Finally, consider becoming a UN Volunteer.  As with UN internships or the Peace Corps, it is a great way get some much needed on-the-ground experience in development assistance or humanitarian aid and peacekeeping operations.   You must be willing to commit at least six months or a year, but you’ll get a living allowance to cover basic living expenses, free travel on appointment and at the end of assignment, and life, health and permanent disability insurance.  There’s also annual leave given and a resettlement allowance for when you return.  But the greatest benefit will be the skills and job experience you will acquire, which can otherwise be incredibly hard to get.  And who knows, you may be able to network way into a paid position with the UN mission or program in the country where you’re working.  After all, you’ll already know the local culture and have an understanding of how the mission there operates.


D3 Weekly Link Roundup

Baba Tim over at Free Range International properly eviscerates 60 Minutes and Lara Logan for a lame ass piece of reporting on Special Forces (who don’t come out looking too hot themselves) in Afghanistan.


DOD releases the Quadrennial Defense Review.  The Atlantic Council has an analysis.


Republicans take on the Military over “Don’t Ask, Don’t Tell” and Joint Chiefs of Staff Chairman Mike Mullen (who was nice enough to once give me a coin) is an American Hero.


Foreign Affairs has a nice compendium on what to read on foreign aid along with a breakdown of the three main competing approaches to foreign assistance.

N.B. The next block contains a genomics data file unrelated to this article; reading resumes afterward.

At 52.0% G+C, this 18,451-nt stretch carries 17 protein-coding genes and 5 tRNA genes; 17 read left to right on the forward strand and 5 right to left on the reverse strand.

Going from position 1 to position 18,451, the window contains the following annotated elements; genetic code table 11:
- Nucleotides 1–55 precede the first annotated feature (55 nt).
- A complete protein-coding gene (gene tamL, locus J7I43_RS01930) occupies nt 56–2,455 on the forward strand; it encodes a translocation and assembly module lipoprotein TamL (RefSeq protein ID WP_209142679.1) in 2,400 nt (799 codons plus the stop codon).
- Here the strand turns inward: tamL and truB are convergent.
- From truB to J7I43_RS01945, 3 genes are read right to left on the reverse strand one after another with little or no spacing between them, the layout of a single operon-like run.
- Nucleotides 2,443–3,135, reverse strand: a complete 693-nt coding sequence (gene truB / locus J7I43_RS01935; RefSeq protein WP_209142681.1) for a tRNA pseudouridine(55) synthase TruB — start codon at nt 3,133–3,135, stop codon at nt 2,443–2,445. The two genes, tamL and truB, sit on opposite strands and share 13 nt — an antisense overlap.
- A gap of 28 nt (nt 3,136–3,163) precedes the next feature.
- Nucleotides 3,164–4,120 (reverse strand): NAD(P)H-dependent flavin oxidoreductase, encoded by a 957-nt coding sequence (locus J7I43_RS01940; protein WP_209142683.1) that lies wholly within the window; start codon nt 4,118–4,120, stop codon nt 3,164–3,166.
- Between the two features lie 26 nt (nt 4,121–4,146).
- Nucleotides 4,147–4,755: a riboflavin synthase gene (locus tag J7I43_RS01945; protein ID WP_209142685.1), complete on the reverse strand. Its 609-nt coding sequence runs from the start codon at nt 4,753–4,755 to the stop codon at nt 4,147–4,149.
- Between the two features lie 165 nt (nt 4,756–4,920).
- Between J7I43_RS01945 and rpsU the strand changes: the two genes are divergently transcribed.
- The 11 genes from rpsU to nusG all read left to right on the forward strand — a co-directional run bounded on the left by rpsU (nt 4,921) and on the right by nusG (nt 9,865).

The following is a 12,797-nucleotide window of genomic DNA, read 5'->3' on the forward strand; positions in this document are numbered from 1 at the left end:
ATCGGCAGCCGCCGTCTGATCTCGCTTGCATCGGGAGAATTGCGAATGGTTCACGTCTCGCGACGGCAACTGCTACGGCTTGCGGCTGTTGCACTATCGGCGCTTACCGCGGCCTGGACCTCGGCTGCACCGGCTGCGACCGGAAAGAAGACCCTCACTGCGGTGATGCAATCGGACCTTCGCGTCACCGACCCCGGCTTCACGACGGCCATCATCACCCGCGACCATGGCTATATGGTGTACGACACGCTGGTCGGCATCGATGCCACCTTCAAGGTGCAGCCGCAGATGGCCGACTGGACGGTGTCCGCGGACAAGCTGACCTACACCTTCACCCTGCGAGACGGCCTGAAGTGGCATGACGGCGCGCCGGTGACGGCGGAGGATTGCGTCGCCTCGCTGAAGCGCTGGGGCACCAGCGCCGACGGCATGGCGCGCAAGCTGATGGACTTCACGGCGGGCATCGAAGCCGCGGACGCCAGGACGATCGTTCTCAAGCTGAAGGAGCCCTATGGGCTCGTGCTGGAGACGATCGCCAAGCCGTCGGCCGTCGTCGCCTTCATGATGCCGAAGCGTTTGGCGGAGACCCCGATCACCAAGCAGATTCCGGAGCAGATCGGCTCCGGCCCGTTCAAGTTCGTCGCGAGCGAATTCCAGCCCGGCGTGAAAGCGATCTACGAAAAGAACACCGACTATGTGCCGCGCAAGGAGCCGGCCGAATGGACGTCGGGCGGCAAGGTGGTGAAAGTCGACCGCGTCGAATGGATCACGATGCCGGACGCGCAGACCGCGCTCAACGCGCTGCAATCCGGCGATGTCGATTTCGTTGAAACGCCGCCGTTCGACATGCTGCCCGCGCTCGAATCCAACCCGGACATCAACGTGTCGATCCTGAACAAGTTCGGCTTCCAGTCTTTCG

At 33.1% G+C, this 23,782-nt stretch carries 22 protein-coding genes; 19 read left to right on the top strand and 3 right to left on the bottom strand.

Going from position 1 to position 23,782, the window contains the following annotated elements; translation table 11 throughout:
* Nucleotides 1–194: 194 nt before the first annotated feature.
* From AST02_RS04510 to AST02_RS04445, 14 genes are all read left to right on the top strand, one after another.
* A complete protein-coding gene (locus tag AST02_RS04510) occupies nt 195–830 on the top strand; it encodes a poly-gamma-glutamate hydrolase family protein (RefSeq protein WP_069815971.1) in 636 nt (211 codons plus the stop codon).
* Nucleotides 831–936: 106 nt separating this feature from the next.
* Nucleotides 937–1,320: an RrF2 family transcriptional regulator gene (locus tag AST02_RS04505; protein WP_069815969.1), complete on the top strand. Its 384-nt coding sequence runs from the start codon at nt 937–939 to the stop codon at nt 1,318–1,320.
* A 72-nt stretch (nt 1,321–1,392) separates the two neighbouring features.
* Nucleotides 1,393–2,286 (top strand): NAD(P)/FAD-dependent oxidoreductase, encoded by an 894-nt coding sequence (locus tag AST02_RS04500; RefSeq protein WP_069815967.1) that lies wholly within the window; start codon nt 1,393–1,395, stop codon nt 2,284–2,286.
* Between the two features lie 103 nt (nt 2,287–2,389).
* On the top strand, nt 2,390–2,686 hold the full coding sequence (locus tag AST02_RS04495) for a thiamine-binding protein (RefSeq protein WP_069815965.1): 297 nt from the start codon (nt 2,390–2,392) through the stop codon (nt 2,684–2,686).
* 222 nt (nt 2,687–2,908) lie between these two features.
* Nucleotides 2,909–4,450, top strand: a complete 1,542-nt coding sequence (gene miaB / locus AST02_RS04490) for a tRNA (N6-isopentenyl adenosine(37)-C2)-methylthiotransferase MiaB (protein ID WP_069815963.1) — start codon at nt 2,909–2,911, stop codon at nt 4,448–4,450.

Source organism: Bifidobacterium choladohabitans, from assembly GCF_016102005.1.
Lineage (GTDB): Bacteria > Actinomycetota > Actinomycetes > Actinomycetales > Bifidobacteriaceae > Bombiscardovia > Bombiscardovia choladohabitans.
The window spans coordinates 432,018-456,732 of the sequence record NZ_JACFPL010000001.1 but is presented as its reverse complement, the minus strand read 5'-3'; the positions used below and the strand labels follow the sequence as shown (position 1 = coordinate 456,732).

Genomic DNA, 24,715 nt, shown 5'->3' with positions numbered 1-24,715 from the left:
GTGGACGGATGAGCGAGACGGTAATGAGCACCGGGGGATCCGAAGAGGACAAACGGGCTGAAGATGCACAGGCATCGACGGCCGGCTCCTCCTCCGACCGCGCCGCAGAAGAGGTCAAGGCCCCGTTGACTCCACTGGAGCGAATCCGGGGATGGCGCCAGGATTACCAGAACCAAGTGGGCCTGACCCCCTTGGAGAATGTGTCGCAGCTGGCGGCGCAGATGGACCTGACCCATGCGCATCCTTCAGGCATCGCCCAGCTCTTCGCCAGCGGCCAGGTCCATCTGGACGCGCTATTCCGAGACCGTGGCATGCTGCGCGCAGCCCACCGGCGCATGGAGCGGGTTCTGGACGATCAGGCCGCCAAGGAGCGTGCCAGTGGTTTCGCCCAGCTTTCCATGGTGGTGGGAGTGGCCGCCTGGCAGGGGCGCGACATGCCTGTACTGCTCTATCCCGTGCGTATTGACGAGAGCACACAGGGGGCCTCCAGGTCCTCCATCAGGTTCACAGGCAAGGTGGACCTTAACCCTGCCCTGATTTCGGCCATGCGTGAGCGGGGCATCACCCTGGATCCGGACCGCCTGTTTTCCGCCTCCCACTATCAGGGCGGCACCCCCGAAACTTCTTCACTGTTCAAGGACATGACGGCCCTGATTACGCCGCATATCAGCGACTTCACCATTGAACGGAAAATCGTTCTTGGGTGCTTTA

State & USAID’s FY11 Budget Request is released, increasing the size of both organizations and expanding the foreign assistance budget.  The folks at the Center for Global Development see it as a strong signal for development.   Some in Congress fear that with 10% employment and other urgent issues here at home, it will face a “difficult political environment.”


The Economist reviews the Bill Gates’ 2010 Annual Letter on development.


The State Department’s dueling Twitterati.


Henry Kissinger pens an op-ed in the Washington Post advising the Obama Administration to focus his Iraq policy on more than just troop withdrawals.  


John Robb on a “Byzantine”  grand strategy for American foreign policy. (Hint:  Avoid COIN like the plague). 


Some Haitians want the U.S. to take over.  Also, who’s paying for Haiti?


Mountain Runner who is a must read for all things related to public diplomacy highlights an article by former U.S. Information Agency Associate Director Walter Yates entitled: “The Voice of America: Origin and Recollections.”


And finally, the proposed Pakistani Ambassador to Saudi Arabia is rejected because his name when translated into Arabic means “biggest dick.” 



How to Get a Job Working in Development or Humanitarian Aid

If you lack the experience and qualifications necessary to get hired on by the federal government for a position in Iraq or Afghanistan (and you don’t want to be a contractor handling logistics or life support), you may want to consider working for an NGO doing development or aid work.  There are generally more of these jobs available, however, the applicant pool is a lot larger because you are not only competing with individuals who don’t want to work for the U.S. government, but also with all of those who can’t get a federal job because they lack U.S. citizenship or the ability to get a security clearance.